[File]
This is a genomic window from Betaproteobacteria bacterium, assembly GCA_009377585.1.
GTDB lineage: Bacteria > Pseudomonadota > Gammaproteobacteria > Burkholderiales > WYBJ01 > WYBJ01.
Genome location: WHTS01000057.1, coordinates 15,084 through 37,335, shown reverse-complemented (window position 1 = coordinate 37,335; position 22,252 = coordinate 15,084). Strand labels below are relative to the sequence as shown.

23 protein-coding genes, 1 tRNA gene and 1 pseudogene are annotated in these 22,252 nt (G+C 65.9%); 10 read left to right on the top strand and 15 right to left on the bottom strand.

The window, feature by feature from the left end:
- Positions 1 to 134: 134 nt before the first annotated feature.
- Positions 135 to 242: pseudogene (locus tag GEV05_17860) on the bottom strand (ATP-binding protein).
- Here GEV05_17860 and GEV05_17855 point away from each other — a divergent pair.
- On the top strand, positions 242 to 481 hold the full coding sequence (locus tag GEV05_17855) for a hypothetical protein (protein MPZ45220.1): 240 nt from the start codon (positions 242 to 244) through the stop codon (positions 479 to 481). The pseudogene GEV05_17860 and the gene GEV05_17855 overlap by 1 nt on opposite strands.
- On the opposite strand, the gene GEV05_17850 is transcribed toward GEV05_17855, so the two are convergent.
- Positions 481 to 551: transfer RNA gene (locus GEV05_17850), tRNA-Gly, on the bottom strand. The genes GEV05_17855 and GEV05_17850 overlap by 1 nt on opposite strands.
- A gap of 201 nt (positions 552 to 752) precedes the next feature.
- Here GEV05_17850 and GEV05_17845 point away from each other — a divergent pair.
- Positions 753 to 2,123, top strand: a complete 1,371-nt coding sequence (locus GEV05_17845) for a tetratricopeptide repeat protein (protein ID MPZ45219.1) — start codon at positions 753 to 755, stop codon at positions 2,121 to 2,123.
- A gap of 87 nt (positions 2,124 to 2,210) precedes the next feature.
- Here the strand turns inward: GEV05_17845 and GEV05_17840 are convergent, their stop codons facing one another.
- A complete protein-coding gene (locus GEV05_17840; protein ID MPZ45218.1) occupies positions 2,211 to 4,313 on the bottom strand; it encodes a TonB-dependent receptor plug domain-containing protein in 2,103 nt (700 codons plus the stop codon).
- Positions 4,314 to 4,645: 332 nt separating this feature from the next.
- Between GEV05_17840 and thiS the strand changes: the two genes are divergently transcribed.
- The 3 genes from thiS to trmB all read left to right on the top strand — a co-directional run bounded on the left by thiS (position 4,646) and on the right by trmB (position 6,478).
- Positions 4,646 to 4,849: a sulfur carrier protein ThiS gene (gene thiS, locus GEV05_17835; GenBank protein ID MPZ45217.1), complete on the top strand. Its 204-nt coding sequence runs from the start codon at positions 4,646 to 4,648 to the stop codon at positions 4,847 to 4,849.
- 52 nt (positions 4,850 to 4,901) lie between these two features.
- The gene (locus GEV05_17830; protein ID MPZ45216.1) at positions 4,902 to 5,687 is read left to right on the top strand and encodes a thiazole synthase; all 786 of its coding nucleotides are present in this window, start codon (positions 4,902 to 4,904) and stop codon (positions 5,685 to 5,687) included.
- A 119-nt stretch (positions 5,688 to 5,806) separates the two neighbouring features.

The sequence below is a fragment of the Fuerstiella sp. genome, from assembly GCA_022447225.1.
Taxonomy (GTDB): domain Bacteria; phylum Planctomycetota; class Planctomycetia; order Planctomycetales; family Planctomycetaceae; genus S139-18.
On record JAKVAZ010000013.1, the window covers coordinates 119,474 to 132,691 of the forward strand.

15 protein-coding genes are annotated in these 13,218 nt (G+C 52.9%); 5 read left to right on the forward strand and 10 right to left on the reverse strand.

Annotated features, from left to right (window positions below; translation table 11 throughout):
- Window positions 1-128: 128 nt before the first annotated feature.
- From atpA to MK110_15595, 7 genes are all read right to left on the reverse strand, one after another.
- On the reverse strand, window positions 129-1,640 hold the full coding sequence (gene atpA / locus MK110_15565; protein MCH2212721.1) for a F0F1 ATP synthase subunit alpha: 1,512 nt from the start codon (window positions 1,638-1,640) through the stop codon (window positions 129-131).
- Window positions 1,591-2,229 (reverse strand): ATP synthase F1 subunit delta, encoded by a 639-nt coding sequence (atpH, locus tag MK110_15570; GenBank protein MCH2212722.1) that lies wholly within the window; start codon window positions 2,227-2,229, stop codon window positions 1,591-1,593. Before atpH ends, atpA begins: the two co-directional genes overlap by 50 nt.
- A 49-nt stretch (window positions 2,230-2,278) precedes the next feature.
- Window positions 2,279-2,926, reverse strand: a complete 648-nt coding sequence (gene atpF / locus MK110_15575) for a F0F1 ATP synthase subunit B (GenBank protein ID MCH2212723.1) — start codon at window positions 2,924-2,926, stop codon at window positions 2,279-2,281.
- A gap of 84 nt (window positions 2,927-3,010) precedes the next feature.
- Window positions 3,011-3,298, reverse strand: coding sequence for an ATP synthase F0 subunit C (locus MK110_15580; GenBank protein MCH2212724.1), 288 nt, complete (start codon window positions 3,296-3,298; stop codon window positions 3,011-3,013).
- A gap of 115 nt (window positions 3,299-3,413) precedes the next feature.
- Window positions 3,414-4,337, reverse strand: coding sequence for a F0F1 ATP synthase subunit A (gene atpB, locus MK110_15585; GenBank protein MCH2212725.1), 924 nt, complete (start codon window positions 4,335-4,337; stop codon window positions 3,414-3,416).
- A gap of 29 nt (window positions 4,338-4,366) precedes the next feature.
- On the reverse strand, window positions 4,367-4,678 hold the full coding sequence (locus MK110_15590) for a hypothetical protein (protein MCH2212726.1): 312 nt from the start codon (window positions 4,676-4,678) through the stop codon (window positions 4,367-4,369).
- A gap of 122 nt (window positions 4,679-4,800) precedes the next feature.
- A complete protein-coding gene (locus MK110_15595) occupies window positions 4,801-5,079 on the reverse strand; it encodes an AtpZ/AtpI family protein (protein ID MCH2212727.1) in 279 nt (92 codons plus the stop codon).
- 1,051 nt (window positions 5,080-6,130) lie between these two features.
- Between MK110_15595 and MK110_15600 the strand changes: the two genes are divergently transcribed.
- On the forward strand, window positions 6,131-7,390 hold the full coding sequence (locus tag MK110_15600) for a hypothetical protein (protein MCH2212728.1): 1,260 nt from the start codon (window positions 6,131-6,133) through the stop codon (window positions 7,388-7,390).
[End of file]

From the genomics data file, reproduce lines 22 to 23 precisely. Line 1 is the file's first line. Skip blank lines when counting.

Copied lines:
- 52 nt (positions 4,850 to 4,901) lie between these two features.
- The gene (locus GEV05_17830; protein ID MPZ45216.1) at positions 4,902 to 5,687 is read left to right on the top strand and encodes a thiazole synthase; all 786 of its coding nucleotides are present in this window, start codon (positions 4,902 to 4,904) and stop codon (positions 5,685 to 5,687) included.